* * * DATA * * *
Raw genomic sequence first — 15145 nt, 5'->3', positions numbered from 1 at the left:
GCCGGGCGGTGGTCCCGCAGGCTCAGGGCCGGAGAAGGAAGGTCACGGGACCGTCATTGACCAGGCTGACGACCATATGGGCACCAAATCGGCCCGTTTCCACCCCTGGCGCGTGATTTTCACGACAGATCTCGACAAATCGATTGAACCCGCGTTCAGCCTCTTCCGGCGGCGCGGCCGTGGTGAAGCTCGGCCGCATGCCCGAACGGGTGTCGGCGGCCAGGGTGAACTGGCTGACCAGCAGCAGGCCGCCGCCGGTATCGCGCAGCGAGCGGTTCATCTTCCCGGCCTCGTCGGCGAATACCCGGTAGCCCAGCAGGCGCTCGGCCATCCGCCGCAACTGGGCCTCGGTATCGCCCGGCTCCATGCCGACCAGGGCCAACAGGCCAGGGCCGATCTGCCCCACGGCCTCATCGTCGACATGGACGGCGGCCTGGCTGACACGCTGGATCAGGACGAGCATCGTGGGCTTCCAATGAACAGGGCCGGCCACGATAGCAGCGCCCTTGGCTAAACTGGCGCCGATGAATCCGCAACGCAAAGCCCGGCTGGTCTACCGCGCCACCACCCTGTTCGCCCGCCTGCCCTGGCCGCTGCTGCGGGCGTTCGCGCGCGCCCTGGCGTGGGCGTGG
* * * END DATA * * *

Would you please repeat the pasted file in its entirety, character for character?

Raw genomic sequence first — 15145 nt, 5'->3', positions numbered from 1 at the left:
GCCGGGCGGTGGTCCCGCAGGCTCAGGGCCGGAGAAGGAAGGTCACGGGACCGTCATTGACCAGGCTGACGACCATATGGGCACCAAATCGGCCCGTTTCCACCCCTGGCGCGTGATTTTCACGACAGATCTCGACAAATCGATTGAACCCGCGTTCAGCCTCTTCCGGCGGCGCGGCCGTGGTGAAGCTCGGCCGCATGCCCGAACGGGTGTCGGCGGCCAGGGTGAACTGGCTGACCAGCAGCAGGCCGCCGCCGGTATCGCGCAGCGAGCGGTTCATCTTCCCGGCCTCGTCGGCGAATACCCGGTAGCCCAGCAGGCGCTCGGCCATCCGCCGCAACTGGGCCTCGGTATCGCCCGGCTCCATGCCGACCAGGGCCAACAGGCCAGGGCCGATCTGCCCCACGGCCTCATCGTCGACATGGACGGCGGCCTGGCTGACACGCTGGATCAGGACGAGCATCGTGGGCTTCCAATGAACAGGGCCGGCCACGATAGCAGCGCCCTTGGCTAAACTGGCGCCGATGAATCCGCAACGCAAAGCCCGGCTGGTCTACCGCGCCACCACCCTGTTCGCCCGCCTGCCCTGGCCGCTGCTGCGGGCGTTCGCGCGCGCCCTGGCGTGGGCGTGG